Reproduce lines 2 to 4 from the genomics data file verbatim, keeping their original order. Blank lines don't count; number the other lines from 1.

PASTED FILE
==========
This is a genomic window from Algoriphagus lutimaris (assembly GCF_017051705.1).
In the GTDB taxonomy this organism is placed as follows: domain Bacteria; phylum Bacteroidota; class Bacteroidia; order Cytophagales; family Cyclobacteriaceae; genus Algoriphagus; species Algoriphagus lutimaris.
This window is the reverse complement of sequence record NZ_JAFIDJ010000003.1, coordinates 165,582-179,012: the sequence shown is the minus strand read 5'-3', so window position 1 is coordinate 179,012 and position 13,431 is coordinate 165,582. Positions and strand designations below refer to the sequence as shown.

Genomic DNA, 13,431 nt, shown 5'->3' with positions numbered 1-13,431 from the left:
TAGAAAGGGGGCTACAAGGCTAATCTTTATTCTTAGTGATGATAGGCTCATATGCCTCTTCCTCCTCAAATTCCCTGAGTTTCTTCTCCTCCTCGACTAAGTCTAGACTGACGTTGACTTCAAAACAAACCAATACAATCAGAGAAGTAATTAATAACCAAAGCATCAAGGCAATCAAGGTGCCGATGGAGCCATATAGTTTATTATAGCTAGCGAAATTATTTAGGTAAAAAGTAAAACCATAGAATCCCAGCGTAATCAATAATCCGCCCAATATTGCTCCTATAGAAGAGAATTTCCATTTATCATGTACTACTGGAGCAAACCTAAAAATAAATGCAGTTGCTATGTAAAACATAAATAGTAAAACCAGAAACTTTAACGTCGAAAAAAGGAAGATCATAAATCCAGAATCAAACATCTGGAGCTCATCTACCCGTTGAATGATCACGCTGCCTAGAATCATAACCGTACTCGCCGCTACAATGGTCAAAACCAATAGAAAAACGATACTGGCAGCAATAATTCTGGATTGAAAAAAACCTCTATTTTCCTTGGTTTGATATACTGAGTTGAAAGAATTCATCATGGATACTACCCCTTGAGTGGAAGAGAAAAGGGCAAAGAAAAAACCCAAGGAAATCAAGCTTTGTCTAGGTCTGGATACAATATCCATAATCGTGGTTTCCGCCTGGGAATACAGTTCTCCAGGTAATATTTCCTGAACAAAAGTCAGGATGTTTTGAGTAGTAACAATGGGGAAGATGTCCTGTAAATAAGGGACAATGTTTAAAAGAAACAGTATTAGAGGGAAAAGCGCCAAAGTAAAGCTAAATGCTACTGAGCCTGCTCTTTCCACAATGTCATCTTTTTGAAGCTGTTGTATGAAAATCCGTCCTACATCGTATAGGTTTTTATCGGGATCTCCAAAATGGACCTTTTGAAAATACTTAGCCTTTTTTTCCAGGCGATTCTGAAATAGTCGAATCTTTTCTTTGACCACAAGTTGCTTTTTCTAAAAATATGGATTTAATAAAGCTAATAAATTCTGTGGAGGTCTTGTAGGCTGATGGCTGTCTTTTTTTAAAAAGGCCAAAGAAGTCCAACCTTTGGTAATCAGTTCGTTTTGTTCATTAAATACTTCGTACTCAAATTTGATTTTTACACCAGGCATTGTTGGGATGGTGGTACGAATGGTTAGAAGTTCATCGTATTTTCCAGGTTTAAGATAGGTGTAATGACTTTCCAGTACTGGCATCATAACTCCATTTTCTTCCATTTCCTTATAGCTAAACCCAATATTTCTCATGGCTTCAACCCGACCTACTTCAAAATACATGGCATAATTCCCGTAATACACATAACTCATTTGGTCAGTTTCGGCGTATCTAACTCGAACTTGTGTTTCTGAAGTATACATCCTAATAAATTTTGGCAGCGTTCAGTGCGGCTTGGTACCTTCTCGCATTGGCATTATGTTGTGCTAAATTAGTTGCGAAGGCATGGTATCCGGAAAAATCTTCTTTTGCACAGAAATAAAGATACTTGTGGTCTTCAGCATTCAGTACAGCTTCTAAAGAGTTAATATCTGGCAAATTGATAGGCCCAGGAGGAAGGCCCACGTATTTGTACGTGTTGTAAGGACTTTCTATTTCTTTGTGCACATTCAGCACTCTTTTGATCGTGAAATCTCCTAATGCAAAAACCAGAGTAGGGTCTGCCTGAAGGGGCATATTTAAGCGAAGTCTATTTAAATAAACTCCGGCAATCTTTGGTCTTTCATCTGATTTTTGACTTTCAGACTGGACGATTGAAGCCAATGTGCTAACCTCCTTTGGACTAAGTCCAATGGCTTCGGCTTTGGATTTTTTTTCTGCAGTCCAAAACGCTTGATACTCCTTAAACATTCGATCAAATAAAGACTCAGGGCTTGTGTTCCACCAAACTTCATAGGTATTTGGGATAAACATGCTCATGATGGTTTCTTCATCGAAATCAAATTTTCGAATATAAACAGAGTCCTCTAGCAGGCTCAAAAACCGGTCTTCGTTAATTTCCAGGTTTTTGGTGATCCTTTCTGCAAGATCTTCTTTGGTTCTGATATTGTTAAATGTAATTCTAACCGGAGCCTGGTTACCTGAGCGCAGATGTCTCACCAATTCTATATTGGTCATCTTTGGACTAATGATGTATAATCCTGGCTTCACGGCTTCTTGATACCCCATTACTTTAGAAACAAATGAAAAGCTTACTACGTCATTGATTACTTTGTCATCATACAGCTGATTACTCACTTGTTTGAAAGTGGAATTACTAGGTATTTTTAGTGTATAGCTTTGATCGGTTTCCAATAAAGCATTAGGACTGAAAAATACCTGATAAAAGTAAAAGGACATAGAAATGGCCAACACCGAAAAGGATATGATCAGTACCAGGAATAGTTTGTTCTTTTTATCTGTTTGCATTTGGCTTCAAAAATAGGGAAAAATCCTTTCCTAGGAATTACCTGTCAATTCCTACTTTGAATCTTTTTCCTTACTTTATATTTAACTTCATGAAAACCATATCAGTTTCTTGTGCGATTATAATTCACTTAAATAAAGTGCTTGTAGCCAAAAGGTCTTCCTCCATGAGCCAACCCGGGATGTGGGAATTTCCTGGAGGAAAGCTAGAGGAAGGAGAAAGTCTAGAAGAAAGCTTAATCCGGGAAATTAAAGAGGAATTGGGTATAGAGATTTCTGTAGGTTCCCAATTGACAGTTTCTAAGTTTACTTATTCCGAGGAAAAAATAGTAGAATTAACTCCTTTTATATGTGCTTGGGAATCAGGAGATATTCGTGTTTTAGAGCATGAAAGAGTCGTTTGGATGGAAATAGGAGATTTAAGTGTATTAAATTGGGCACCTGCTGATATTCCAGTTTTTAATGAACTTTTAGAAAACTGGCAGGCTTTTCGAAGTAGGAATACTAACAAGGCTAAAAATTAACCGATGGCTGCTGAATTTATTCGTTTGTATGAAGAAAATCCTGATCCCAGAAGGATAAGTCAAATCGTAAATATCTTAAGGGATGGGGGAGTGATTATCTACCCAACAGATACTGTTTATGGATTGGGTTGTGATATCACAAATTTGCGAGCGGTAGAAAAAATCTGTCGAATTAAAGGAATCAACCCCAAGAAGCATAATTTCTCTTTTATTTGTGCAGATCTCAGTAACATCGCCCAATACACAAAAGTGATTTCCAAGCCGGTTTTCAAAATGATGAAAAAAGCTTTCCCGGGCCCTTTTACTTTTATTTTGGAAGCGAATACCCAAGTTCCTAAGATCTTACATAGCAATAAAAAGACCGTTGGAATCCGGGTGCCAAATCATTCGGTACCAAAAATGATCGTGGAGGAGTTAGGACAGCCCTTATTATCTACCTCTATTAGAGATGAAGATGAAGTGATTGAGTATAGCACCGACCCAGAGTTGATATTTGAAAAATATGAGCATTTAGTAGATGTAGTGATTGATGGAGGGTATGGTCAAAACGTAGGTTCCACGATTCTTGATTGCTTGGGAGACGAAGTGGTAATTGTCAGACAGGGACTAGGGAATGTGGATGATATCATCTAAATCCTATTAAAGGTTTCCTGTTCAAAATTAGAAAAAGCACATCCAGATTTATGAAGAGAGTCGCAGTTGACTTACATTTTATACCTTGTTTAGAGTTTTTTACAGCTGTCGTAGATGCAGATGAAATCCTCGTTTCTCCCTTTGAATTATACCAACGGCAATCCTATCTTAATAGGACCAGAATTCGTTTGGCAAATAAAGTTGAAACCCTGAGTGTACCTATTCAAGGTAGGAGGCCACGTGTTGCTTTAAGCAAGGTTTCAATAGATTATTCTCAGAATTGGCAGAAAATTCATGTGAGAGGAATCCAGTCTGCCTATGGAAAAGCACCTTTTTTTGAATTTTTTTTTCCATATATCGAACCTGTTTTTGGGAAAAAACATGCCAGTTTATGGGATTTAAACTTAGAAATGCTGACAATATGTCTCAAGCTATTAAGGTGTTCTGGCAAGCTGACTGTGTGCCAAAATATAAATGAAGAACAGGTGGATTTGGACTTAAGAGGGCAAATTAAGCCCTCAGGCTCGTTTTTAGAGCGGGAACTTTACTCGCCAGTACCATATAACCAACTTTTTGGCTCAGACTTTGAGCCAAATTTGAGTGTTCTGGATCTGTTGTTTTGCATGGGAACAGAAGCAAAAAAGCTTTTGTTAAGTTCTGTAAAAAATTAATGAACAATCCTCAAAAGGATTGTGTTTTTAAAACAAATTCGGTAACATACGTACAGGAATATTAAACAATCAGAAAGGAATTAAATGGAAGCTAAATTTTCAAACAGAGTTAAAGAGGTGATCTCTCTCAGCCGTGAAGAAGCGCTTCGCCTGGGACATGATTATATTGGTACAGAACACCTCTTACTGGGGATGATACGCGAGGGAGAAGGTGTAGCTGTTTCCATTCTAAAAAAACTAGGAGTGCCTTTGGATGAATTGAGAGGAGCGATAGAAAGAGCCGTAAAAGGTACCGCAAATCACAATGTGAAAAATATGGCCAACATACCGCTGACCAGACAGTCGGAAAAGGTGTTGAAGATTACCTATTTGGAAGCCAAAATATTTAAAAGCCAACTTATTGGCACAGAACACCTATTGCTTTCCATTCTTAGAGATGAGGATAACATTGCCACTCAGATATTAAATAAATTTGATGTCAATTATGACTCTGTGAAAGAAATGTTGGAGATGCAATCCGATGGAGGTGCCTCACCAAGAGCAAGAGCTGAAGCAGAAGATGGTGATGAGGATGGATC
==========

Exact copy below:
In the GTDB taxonomy this organism is placed as follows: domain Bacteria; phylum Bacteroidota; class Bacteroidia; order Cytophagales; family Cyclobacteriaceae; genus Algoriphagus; species Algoriphagus lutimaris.
This window is the reverse complement of sequence record NZ_JAFIDJ010000003.1, coordinates 165,582-179,012: the sequence shown is the minus strand read 5'-3', so window position 1 is coordinate 179,012 and position 13,431 is coordinate 165,582. Positions and strand designations below refer to the sequence as shown.

Genomic DNA, 13,431 nt, shown 5'->3' with positions numbered 1-13,431 from the left: